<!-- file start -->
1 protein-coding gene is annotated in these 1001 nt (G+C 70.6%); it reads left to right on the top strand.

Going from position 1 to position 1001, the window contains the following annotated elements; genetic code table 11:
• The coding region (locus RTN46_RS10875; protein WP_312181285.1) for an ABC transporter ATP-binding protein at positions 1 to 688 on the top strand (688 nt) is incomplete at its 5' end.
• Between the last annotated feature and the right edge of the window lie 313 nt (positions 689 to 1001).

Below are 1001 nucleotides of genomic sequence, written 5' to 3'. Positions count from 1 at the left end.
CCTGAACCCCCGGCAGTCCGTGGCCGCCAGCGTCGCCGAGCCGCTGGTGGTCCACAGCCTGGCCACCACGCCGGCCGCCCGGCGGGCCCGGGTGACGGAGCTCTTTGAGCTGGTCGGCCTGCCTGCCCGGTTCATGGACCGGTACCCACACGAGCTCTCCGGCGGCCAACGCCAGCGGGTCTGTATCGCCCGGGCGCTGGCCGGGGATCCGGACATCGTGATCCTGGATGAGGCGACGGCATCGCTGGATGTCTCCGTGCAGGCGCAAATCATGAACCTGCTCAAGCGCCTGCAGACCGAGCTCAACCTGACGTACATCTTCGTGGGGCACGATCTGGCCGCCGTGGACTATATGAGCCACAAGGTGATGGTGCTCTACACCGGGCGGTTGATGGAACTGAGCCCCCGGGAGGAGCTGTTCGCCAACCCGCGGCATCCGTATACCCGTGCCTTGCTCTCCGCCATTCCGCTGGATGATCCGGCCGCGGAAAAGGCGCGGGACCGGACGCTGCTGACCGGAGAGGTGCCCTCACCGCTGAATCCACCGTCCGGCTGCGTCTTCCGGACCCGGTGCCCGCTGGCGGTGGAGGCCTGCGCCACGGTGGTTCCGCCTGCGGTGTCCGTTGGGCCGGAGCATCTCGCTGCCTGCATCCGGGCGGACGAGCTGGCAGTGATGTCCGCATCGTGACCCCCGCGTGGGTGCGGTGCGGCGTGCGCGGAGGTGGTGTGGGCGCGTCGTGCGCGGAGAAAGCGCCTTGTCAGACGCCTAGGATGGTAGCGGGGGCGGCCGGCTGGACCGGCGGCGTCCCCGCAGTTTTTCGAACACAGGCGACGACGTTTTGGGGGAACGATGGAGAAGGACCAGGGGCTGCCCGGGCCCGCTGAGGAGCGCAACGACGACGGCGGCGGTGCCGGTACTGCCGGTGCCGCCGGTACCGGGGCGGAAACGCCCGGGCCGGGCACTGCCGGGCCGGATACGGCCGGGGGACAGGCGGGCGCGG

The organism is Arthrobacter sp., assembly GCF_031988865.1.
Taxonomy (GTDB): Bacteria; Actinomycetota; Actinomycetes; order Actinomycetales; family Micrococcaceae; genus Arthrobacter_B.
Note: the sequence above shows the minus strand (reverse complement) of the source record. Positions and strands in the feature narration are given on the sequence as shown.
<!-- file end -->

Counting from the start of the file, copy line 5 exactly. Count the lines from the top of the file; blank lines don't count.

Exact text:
Below are 1001 nucleotides of genomic sequence, written 5' to 3'. Positions count from 1 at the left end.